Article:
I Iove a horse named Superman. He lives at the barn where I ride. Ever since I can remember, I wanted to do a hunter pace on him. My instructor looked and finally found a hunt pace at the Farmington Hunt Club. We signed up and started getting Superman and my trainer’s horse George, fit and ready.

When the day of the pace came, I was so excited. I had barely slept the night before. I arrived at the barn an hour before we had to leave to help wash the mud from the horse’s legs and brush them until their coats sparkled. When we had finished, we loaded them into a two-horse trailer and set off.

I knew we were there when we pulled into a long driveway with trailers lining the sides. My heart pounded. After unloading the horses, we tacked them up and headed to the warm-up area.

I was shaking as my Mom gave me a leg up. I adjusted my stirrups and gave Superman a pat. “We can do this boy,” I whispered softly into one of his Piebald ears. As we warmed up, first trotting then working our way to the canter, I started feeling less scared and more comfortable. Suddenly, my heart dropped to my toes. Someone had told my instructor it was our turn. I sat frozen as she repeated what I had already heard “Remember, its not about speed, its about who can make the best choices of how to ride it.” She said this again and again as we approached the starting line.

There was a lady in a truck holding a timer, ready to click the starting button. “And, GO!” I gave Superman a squeeze and started at a canter. Ahead we saw a very wide stream. “George doesn’t like streams,” my instructor said, “you go first.” I nudged Superman forward. He hesitated at first but then walked carefully through it. My instructor followed me. In front of us was a huge hill. I looked for the pink flags that marked our trail and sure enough they lead up the hill.

“Can we?” I started & my instructor finished for me “Yes we can gallop.” My heart gave a happy leap as I urged Superman on. We took off. The wind blew strands of hair out of my face as Superman charged forward. We crested the hill and it was over too soon. We slowed to a walk and looked around. The view was gorgeous.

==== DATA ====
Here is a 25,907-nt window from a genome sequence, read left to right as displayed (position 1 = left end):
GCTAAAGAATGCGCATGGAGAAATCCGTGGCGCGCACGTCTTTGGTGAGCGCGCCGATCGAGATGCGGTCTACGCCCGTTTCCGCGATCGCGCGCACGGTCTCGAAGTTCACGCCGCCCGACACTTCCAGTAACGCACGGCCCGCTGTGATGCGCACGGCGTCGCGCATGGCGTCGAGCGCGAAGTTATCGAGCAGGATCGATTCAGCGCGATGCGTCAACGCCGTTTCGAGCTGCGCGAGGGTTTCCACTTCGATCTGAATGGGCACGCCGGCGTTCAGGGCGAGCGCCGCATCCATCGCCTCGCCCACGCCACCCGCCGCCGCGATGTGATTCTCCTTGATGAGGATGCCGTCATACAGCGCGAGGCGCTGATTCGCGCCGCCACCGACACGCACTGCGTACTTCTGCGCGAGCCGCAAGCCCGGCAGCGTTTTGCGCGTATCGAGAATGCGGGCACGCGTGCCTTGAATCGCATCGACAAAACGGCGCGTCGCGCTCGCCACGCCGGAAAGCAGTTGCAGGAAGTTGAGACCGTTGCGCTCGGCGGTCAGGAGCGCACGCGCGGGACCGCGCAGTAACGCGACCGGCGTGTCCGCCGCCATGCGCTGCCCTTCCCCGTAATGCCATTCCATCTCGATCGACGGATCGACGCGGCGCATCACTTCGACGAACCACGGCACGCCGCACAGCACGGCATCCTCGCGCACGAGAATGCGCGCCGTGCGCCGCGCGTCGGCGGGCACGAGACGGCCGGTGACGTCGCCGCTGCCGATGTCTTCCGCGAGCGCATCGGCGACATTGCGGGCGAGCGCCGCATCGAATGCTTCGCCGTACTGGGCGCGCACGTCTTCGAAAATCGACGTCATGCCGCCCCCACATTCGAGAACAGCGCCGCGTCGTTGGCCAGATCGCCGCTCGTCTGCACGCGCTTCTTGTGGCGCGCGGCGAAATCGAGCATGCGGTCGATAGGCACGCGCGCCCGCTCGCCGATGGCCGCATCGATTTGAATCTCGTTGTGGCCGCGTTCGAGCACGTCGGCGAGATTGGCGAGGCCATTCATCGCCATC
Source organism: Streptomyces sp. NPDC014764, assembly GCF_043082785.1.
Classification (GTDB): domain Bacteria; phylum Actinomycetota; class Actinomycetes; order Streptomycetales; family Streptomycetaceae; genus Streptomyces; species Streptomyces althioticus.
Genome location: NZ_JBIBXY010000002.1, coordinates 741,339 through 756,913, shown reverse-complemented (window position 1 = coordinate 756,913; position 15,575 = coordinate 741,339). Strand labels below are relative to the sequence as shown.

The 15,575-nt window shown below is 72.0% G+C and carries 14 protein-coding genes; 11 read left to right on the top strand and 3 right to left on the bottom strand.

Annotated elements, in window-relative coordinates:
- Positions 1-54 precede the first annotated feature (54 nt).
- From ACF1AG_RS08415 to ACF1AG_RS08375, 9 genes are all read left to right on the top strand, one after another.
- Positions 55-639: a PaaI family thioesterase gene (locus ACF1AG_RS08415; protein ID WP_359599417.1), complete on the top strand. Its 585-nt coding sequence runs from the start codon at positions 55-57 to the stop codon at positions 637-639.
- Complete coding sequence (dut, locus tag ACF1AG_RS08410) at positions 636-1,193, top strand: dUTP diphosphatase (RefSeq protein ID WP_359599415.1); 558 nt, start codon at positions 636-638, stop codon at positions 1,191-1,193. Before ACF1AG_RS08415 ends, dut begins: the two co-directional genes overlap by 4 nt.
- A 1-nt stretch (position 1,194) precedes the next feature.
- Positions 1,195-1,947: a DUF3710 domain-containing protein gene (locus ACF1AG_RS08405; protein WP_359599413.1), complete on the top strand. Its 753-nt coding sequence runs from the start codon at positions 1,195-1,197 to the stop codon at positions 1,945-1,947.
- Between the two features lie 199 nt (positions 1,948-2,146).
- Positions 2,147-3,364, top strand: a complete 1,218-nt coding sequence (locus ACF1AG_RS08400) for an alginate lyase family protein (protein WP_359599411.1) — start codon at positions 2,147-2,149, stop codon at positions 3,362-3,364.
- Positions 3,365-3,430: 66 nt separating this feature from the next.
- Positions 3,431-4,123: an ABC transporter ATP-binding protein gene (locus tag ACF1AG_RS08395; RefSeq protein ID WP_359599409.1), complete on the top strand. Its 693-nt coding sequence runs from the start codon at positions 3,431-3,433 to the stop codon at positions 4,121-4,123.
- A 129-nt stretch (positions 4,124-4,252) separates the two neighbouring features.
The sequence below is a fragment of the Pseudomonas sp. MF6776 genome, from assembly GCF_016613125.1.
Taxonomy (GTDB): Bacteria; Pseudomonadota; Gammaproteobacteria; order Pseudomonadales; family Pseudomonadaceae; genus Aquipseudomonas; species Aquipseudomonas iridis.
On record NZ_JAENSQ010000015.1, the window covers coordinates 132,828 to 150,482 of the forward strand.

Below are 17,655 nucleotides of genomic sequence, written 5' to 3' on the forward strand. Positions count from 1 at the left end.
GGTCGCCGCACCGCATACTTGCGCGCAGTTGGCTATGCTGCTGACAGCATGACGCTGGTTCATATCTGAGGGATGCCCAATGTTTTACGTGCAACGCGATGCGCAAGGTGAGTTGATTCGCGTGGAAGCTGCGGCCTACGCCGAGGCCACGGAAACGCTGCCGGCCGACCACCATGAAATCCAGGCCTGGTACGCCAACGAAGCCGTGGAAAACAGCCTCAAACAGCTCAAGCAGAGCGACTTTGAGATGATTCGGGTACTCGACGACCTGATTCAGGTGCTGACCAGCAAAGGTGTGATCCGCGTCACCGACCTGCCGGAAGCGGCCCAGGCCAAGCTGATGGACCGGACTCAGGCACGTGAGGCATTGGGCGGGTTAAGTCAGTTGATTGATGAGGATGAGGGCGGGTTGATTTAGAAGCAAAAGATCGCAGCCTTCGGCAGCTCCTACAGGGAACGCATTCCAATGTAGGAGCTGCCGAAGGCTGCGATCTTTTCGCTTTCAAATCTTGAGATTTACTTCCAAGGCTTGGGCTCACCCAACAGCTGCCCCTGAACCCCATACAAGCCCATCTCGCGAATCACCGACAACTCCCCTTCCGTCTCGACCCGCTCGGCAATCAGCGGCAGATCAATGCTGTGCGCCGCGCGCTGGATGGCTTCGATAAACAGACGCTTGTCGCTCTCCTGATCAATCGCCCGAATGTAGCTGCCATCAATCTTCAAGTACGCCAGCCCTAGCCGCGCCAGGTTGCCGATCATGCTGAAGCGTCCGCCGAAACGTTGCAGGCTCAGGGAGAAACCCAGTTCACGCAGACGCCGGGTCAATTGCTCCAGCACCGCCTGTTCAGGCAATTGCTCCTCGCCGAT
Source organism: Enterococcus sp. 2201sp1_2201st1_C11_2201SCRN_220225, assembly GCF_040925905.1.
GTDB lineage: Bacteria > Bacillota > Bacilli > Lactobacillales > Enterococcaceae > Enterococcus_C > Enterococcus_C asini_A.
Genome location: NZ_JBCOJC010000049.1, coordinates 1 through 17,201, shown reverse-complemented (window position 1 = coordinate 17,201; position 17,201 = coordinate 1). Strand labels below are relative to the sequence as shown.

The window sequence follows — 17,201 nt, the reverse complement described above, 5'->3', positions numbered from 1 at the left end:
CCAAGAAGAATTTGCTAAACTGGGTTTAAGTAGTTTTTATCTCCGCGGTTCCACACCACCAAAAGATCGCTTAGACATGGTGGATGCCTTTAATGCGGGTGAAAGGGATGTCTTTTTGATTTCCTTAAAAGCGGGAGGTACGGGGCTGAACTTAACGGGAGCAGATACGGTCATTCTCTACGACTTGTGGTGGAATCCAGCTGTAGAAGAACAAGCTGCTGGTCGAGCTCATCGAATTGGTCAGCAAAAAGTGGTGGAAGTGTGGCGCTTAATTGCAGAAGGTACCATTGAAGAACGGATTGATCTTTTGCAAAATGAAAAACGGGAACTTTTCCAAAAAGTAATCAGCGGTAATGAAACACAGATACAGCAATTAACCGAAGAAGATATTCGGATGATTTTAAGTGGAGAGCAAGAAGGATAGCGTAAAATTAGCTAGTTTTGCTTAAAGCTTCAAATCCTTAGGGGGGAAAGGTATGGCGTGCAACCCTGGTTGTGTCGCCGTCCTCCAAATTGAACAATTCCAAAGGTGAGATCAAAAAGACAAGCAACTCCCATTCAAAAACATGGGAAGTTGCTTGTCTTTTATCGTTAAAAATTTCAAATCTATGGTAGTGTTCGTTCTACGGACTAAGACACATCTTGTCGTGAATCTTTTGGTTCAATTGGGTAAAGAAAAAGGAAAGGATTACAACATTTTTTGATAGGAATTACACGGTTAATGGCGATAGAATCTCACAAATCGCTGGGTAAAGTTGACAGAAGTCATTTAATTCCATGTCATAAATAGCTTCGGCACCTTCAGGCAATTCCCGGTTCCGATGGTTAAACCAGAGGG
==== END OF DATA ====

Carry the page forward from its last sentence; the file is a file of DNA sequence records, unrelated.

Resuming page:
We followed the pink flags for another hour, winding through trees leading up a mountain. We jumped coops and logs. At one point we were caught behind another group going through a gate at a slow walk. We could see the finish and were eager to pass them. Finally, we spotted a large log at the top of the next hill and headed toward it at a controlled canter. We cleared it and we were done.

Afterwards, I walked over to my Dad who took my jacket and gave me a piggyback ride to the trailer where Superman was inside drinking thirstily. My bottom was very sore but it was worth it.

Surprisingly the judges thought we were an adult group but I was only nine. After the misunderstanding was cleared up, I was happy to learn we got second place for the children’s division. I have a lot of people to thank for this wonderful experience, Eleyne Fitzgereld for helping me advance in my riding and for finding the Hunt Pace, my Mom and Dad for being supportive and most of all to my wonderful, faithful horse, Superman.

By Lola Clare Manning


Michaelanne (Mikey) Dehner grew up in Bucks County, PA and took up horseback-riding at an early age. She showed competitively before going to college to pursue a degree in Vocal Performance, focusing on opera and musical theater. Her passion for the outdoors led her to Colorado where she has lived for the past 13 years with her husband and her Siberian husky, Logan. She recently left her job in the outdoor industry to spend more time with her 2-year-old daughter. In addition to riding horses and writing, Mikey is an avid hiker, marathon runner, certified running coach and personal trainer.

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